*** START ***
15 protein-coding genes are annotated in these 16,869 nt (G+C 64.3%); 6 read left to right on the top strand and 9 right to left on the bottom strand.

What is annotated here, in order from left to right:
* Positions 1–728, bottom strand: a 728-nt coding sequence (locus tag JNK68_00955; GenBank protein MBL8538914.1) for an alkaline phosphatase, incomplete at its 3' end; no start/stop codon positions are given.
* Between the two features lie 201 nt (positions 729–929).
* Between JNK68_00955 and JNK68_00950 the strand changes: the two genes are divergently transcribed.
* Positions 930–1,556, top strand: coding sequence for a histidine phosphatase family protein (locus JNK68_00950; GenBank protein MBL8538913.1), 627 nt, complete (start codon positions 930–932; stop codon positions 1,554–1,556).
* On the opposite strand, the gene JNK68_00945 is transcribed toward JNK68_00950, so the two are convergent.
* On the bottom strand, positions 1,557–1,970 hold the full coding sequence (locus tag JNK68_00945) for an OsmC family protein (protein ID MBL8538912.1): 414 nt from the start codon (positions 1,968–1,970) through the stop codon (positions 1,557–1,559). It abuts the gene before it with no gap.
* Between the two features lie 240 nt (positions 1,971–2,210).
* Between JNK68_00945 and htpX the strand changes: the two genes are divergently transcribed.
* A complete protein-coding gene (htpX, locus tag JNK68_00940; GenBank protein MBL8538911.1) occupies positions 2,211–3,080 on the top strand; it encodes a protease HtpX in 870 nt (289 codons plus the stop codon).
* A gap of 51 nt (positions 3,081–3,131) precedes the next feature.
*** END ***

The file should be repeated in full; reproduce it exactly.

15 protein-coding genes are annotated in these 16,869 nt (G+C 64.3%); 6 read left to right on the top strand and 9 right to left on the bottom strand.

What is annotated here, in order from left to right:
* Positions 1–728, bottom strand: a 728-nt coding sequence (locus tag JNK68_00955; GenBank protein MBL8538914.1) for an alkaline phosphatase, incomplete at its 3' end; no start/stop codon positions are given.
* Between the two features lie 201 nt (positions 729–929).
* Between JNK68_00955 and JNK68_00950 the strand changes: the two genes are divergently transcribed.
* Positions 930–1,556, top strand: coding sequence for a histidine phosphatase family protein (locus JNK68_00950; GenBank protein MBL8538913.1), 627 nt, complete (start codon positions 930–932; stop codon positions 1,554–1,556).
* On the opposite strand, the gene JNK68_00945 is transcribed toward JNK68_00950, so the two are convergent.
* On the bottom strand, positions 1,557–1,970 hold the full coding sequence (locus tag JNK68_00945) for an OsmC family protein (protein ID MBL8538912.1): 414 nt from the start codon (positions 1,968–1,970) through the stop codon (positions 1,557–1,559). It abuts the gene before it with no gap.
* Between the two features lie 240 nt (positions 1,971–2,210).
* Between JNK68_00945 and htpX the strand changes: the two genes are divergently transcribed.
* A complete protein-coding gene (htpX, locus tag JNK68_00940; GenBank protein MBL8538911.1) occupies positions 2,211–3,080 on the top strand; it encodes a protease HtpX in 870 nt (289 codons plus the stop codon).
* A gap of 51 nt (positions 3,081–3,131) precedes the next feature.